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Woldemar Bargiel - Piano Trios (Vol.1) [1998]

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Trio for violin, cello & piano No.2 in E flat major, Op.20
01. Allegro moderato    [0:11:20.07]
02. Andante    [0:09:22.00]
03. Scherzo Molto Allegro-Tranquillo    [0:05:52.33]
04. Andaante poco Adagio - Allegro    [0:07:29.10]

Trio for violin, cello & piano No.3 in B flat major, Op.37
05. Allegro moderato, con grazia    [0:09:37.70]
06. Andante, molto sostenuto    [0:10:13.72]
07. Scherzo, Allegro    [0:08:26.25]
08. Allegro moderato    [0:08:05.10]

Trio Parnassus:
Wolfgang Schröder - Violin
Michael Groß - Violoncello
Chia Chou - Piano


Caught in the musical wars of the 19th Century between the New German School of Wagner and Liszt on one side and the traditionalists of the Leipzig Conservatory led by Brahms and Joachim on the other, Woldemar Bargiel (1828-1897) pleased neither side and was castigated by the critics of his time. History has not yet seen fit to reverse this injustice, but hopefully the emergence of new recordings of his works are a sign of greater recognition to come. These two piano trios are delightful evocations of the Romantic spirit, tuneful in the manner of Schubert and complex enough in construction to repay frequent listening. The Op. 37 trio in particular is really exciting, with the Trio Parnassus in great form. The recording on the audiophile MDG Gold label is impeccable. ---bibliomane01, amazon.com


By the time Bargiel came to write his Piano Trio No.2 in E Flat, Op.20 (1857-8), Schumann was dead, and the music of this trio reflects that Bargiel had, by and large, escaped the great man’s thrall. While this was obviously all to the good from the point of originality, the tight structure and architectural perfection, a Schumann hallmark, are no longer so apparent. When the trio was published in 1860, it did not receive the unstinted praise the First had. The various musical reviews were puzzled by what they called certain harsh harmonizations. Brahms, who maintained a close relationship with Bargiel wrote to Clara, “I saw to a certain extent some progress but I have a genuine fear of everything that has a Lisztian air about it. A lot of things go through my mind when I look at the work. Along with the good...there are instances of harmonic arbitrariness that my ear can’t bear and polyphonic textures in which the counterpoint seems to me to be empty and at times even ugly. It is unlikely that Brahms continued to feel quite the same about the harmonization as time passed. Certainly our ears, from the vantage point of 150 years on, do not take offense at any of the harmonizations we hear, but Brahms’ criticism as to the emptiness of the counterpoint at certain moments remains valid and highlights other problems.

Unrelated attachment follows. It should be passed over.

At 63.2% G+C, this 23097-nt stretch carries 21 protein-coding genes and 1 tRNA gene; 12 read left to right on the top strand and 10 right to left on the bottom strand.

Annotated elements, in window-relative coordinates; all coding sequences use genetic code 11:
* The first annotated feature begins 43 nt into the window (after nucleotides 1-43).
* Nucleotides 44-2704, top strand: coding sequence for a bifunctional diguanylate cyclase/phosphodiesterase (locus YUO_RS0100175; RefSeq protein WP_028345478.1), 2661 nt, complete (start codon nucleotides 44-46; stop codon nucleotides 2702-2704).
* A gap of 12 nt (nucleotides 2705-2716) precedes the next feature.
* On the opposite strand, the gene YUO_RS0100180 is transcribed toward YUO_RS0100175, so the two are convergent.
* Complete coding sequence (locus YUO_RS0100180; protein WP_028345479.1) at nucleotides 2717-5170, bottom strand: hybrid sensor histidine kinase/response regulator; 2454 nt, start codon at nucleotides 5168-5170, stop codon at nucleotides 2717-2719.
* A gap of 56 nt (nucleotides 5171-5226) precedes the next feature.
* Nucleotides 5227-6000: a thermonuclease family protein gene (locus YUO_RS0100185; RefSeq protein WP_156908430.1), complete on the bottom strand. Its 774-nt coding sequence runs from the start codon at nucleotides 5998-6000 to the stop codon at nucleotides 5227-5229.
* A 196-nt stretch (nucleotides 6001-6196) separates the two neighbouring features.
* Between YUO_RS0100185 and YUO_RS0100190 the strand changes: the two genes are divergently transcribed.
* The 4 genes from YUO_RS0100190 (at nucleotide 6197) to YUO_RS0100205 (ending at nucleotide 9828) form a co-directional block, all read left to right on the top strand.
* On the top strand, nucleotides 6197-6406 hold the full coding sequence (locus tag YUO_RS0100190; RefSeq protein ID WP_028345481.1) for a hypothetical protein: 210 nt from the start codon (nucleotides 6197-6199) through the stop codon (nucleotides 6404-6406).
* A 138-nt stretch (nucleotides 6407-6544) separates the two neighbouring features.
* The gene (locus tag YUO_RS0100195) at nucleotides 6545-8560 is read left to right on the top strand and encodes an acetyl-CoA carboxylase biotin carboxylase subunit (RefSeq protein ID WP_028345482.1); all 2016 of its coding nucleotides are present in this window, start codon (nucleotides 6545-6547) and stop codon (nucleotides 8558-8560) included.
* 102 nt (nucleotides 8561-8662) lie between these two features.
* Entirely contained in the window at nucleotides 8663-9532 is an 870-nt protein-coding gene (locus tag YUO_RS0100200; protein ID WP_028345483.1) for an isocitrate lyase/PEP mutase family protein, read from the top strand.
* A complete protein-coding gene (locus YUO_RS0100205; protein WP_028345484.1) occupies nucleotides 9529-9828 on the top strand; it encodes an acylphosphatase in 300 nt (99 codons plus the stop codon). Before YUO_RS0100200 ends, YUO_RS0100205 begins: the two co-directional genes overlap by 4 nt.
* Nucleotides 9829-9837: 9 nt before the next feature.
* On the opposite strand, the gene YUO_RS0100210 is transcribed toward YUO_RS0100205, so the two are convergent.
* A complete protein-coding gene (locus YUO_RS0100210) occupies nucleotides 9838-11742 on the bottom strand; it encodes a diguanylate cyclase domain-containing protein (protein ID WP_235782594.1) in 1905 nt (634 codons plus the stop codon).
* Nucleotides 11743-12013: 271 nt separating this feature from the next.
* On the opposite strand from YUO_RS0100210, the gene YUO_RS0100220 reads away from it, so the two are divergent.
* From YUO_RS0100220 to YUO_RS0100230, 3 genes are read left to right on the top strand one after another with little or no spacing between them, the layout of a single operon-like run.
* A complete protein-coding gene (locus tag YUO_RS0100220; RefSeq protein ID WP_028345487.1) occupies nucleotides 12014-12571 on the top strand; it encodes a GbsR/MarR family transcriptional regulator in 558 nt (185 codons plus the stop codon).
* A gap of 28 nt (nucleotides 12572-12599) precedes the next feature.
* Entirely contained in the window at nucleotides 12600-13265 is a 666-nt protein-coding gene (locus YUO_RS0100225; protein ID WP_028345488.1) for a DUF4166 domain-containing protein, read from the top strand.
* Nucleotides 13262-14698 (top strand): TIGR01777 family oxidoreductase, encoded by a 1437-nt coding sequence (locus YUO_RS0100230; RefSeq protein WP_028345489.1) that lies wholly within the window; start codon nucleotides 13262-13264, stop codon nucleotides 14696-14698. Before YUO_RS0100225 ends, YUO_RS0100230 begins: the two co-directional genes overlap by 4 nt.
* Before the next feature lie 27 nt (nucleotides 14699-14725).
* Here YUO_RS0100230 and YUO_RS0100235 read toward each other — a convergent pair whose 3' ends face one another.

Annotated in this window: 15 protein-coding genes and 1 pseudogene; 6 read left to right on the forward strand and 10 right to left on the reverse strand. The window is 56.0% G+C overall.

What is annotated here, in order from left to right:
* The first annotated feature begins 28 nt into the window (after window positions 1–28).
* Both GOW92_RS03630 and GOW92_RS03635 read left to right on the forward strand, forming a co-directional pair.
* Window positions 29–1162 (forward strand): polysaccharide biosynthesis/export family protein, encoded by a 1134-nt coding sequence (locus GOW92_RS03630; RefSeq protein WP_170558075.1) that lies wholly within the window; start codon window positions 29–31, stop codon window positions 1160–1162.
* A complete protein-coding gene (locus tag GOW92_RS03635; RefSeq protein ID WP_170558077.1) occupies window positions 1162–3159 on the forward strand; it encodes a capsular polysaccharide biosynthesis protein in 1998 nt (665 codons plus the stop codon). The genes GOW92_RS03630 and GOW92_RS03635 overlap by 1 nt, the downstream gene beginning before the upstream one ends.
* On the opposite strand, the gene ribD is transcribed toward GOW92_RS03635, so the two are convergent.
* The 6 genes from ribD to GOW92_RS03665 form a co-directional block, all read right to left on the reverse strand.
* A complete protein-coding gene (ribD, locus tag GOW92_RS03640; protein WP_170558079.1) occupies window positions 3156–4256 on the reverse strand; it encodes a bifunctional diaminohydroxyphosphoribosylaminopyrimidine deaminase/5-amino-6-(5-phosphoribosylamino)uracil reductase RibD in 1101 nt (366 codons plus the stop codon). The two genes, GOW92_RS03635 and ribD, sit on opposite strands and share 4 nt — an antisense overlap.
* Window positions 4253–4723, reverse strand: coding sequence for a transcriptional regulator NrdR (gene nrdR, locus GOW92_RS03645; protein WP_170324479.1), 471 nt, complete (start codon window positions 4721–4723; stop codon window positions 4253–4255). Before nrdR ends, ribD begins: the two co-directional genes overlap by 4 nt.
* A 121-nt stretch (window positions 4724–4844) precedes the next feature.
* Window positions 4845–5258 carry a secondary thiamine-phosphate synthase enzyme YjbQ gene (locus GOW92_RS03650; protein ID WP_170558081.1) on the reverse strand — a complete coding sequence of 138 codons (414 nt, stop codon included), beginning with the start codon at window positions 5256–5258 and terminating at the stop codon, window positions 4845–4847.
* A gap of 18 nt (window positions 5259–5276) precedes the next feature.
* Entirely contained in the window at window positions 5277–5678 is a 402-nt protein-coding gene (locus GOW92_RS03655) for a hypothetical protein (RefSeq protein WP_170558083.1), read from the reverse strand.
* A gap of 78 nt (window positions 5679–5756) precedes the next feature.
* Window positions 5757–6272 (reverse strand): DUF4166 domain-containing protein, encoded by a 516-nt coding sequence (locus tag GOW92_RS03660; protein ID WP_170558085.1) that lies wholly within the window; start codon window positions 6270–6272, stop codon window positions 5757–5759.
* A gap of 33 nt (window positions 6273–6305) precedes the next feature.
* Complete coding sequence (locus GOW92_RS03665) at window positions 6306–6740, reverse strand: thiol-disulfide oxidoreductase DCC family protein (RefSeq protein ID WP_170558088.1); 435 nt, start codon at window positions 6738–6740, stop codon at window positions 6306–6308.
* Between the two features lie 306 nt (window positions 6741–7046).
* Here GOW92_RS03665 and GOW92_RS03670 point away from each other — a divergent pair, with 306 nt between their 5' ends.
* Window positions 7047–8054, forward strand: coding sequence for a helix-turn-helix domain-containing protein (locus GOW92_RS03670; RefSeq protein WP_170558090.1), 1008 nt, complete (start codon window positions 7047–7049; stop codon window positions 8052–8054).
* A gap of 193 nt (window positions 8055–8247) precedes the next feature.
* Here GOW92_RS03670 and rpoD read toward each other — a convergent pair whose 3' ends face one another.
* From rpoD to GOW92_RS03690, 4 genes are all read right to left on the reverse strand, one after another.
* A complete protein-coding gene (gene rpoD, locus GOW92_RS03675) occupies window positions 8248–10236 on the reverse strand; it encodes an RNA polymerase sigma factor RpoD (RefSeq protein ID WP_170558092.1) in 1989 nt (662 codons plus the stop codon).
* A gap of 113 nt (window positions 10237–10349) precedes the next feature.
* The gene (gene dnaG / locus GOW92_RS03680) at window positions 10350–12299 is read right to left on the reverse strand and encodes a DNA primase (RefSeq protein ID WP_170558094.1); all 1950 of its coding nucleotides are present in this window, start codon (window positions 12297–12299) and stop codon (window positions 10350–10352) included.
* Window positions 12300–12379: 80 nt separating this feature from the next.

Piano Trio No.3 in B Flat, Op.37 was completed around 1868 and published by Breitkopf and Härtel in 1870. It was well-received and was not attacked for its harmonic harshness as its predecessor had been, probably because by then the music of Liszt, Wagner and the so-called New German School had made considerable headway. Here is another work which Bargiel might well have entitled “Grand” Trio. The opening movement, Allegro moderato, con grazia, starts in rather dainty fashion with the strings and piano almost shyly presenting the attractive and happy main theme. The well-done development unfolds rather leisurely giving a sense spaciousness. The second theme is somewhat more emotional with several dramatic climaxes. The first theme to the following Andante, molto sostenuto, though perhaps not so memorable as one of Schubert’s, is nevertheless of considerable beauty and an immeasurable improvement over the melodic material in the Second Trio. This theme is quiet and valedictory, perhaps based on a folksong. The development is skillful and raises the tension without becoming stormy. The second theme is also quite lyrical. The Andante is the longest of the four movements and primarily autumnal in mood but Bargiel is able to maintain interest throughout. The loud unison opening chords of the Scherzo, Allegro come as a violent shock to the quiet closing of the Andante. They announce something really special, a movement which leaves nothing to be desired from its fiery and heavily accented opening theme, complete with a clever dialog between violin and cello, to its dream-like trio. First rate all the way. The finale, Allegro moderato, begins with a very fetching and lyrical melody given to the cello. The development section is more buoyant and almost becomes a march. The imaginative use of triplets is quite striking. We hear them first as a piano accompaniment figure to the lyrical main theme, then they serve to create a march, and finally they briefly appear as the theme in a fairy dance episode. There is also a second and more heroic theme. In the highly effective coda, the music plunges into almost complete silence before quickly building to a triumphant conclusion. This is really a superb work which should be in the repertoire. It is a great pity that it has been ignored by today’s performing trios. ---chambermusicjournal.org

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